written by Danny Prater
In 1879—140 years ago—one of the country’s first “bear pits” opened at Lincoln Park Zoo in Chicago. In the startling historical photo below, you can see zoogoers looking on as a bear climbs a lone tree in a barren concrete pit. While our entire way of life has been revolutionized in the many decades since this photo was taken, things have remained shockingly unchanged for bears kept in captivity. In fact, bear pits have stayed relatively the same for so long that, were it not for the period clothing that they’re wearing, the people in this photo might be confused for roadside zoo patrons in 2019.
As our understanding of the complex social and physical needs of nonhuman animals has grown, people have become increasingly disillusioned with the idea of exploiting them for entertainment. In an attempt to more closely replicate animals’ natural habitats, most accredited zoo enclosures have been adapted over time to give animals more space and provide them with more mental stimulation. But bear pits, which are inherently cruel, don’t need to be modernized—they need to be closed down immediately.
While Lincoln Park Zoo’s bear pit, pictured above, has closed, at tourist traps and roadside zoos across America today, hundreds of bears spend their lives confined to small concrete-floored enclosures or pits. Some cubs are separated from their mothers as infants, so instead of being properly nurtured, they spend their days being forced to participate in photo ops with tourists. Their lives are typically devoid of any comfort or outlets for engaging in natural behavior.
These side-by-side photos show how little bear pits have changed over the decades, highlighting just how long this cruelty has been going on:
THEN (1951)NOWLEFT: St. Louis Post-DispatchLEFT: A polar bear in a barren pit begs for food at the St. Louis Zoo in the 1950s.
RIGHT: Two bears are in a barren pit at the Cherokee Bear Zoo.
THEN (1923)NOWLEFT: Bears are shown in a pit at the St. Louis Zoo in 1923.
RIGHT: Here’s a present-day bear pit at the Cherokee Bear Zoo in North Carolina.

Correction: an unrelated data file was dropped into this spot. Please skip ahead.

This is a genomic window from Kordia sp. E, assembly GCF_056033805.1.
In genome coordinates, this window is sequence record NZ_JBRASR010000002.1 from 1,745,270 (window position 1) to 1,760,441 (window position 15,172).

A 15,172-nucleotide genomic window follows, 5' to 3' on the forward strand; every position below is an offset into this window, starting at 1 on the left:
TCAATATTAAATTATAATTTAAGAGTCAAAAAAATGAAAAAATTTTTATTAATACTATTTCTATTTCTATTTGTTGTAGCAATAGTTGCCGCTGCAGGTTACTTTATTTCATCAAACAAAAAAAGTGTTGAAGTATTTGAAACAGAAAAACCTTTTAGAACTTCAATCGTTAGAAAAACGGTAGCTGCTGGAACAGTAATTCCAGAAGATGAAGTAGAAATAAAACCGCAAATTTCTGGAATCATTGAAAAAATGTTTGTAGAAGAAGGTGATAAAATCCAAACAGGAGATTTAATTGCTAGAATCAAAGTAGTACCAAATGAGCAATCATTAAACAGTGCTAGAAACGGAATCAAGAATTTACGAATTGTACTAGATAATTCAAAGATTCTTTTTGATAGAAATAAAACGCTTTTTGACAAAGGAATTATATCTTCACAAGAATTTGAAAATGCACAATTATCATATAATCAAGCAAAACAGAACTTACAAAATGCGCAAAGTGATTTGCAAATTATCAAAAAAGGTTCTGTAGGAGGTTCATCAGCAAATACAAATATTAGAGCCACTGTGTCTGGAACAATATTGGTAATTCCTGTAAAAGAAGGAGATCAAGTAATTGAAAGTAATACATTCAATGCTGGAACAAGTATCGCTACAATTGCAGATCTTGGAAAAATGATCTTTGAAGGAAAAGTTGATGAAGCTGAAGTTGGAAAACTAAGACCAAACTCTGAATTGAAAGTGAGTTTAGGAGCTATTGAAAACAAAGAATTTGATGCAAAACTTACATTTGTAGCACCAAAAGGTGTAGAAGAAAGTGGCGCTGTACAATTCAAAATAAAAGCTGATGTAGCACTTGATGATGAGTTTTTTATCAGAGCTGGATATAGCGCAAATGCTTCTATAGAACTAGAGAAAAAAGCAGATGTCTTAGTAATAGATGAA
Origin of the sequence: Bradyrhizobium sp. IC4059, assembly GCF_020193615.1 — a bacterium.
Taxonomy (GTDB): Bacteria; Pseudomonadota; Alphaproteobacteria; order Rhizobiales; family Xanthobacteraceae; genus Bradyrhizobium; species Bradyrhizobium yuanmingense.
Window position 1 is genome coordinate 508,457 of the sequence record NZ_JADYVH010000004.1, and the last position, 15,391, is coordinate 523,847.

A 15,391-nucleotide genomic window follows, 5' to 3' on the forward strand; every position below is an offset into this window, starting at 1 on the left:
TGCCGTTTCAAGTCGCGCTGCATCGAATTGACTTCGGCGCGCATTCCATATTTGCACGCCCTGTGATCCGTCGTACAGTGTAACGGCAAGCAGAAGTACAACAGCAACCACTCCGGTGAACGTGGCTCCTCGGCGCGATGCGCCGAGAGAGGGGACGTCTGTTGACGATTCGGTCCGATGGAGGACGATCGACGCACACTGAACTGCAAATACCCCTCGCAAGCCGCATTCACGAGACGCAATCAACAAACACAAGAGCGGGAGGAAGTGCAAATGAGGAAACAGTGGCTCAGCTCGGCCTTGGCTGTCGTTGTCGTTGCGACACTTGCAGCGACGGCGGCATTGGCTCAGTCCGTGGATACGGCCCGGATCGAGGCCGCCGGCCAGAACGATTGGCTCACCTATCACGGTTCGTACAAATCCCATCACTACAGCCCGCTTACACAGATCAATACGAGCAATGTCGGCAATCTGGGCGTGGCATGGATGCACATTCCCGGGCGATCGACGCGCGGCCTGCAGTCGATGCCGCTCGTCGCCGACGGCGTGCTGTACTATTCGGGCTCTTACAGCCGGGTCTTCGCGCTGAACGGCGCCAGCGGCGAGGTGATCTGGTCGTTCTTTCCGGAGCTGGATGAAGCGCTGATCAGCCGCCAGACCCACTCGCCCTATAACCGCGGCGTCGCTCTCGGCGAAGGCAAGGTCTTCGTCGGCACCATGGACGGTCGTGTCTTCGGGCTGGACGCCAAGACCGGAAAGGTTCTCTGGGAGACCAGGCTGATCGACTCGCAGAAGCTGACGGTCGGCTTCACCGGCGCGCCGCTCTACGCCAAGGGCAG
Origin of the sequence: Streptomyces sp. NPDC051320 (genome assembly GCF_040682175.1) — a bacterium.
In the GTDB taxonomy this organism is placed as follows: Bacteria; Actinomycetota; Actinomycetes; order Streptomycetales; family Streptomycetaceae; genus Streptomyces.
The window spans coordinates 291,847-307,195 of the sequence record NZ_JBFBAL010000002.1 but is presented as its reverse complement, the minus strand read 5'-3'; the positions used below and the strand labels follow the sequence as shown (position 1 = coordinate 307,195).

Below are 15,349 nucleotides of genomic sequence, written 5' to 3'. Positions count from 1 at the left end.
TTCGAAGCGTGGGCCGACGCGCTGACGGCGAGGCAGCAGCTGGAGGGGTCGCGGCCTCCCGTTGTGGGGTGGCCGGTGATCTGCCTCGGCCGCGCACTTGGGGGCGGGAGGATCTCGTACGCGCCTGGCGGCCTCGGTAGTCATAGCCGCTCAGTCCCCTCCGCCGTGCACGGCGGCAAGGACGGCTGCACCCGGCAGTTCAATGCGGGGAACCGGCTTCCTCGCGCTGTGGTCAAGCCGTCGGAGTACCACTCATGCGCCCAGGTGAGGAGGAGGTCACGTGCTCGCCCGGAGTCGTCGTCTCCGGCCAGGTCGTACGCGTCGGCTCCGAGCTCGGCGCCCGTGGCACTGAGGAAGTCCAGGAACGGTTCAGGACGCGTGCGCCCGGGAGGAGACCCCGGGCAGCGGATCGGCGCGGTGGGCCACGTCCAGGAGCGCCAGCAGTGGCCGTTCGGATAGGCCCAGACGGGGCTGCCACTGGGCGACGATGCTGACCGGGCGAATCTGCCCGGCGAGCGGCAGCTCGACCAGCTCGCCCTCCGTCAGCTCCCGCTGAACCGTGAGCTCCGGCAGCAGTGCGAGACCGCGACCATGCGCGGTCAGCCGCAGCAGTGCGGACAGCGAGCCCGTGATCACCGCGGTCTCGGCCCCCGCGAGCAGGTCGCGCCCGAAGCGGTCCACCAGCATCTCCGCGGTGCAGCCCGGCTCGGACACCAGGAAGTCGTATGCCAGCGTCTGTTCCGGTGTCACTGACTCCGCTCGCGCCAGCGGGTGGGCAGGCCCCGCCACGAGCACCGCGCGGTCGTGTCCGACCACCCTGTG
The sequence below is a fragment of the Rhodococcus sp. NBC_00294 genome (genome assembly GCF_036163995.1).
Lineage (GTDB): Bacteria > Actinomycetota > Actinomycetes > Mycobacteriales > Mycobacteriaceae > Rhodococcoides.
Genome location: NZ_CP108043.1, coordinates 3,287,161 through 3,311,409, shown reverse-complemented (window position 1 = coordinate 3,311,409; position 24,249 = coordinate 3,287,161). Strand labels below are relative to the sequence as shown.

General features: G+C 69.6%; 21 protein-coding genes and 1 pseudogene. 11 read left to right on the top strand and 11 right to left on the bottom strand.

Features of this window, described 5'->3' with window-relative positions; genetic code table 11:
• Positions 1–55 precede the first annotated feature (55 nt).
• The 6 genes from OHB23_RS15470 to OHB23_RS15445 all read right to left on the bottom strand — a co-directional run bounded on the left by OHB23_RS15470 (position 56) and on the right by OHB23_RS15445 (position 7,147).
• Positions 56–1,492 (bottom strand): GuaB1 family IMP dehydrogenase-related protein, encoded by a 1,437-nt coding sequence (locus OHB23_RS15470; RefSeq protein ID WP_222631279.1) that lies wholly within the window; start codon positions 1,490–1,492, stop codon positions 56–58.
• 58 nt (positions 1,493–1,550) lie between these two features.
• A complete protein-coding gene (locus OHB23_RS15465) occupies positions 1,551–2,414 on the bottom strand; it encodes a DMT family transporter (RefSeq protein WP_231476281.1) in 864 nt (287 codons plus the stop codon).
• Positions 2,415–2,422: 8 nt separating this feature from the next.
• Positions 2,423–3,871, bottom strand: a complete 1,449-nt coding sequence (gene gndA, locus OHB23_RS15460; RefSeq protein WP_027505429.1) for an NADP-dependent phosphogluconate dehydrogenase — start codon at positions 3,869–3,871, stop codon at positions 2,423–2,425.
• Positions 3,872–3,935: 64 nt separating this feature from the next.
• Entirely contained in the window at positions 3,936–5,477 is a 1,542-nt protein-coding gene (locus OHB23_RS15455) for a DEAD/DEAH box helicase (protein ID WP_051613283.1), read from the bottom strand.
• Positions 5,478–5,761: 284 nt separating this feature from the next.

THEN (1905)NOWLEFT: This photo, circa 1905, shows bears in a pit in Bern, Switzerland.
RIGHT: In 2018, a bear is in a pit at Three Bears General Store in Tennessee.
Bears are highly intelligent animals who experience a wide range of emotions. In the wild, they forage for a variety of foods and dig in the soft earth, brush, and leaves—but concrete pits deprive them of everything that’s natural and important to them. Surrounded by solid walls, they can’t scan the horizon, gain a perspective on their surroundings, or make much use of their acute sense of smell.
Enough is enough. Let’s end bear pit cruelty.
Take Action to Help Bears Today!
At Pymatuning Deer Park in Pennsylvania, an apparently arthritic bear named Bosco is being forced to live in a concrete pit, even after his female companion, who suffered from arthritis, died. Pymatuning was previously cited by the U.S. Department of Agriculture for confining the arthritic female bear in such inadequate conditions. Arthritis is known to be caused and exacerbated by living on concrete—but today, Bosco still struggles to walk on the same hard surface. With your help, he could live out his days free from concrete in a vast enclosure and get the care that he desperately needs.URGE PYMATUNING TO CLOSE ITS BEAR PIT AND SURRENDER BOSCO!
Click the links to learn more about—and take action for—bears being held in deplorable conditions at roadside zoos like Three Bears General Store and Cherokee Bear Zoo.
Help end this outdated cruelty. Join PETA in working toward a compassionate, humane future when no bears are exploited for cheap human entertainment.TAKE ACTION: HELP BEARS SUFFERING IN TOURIST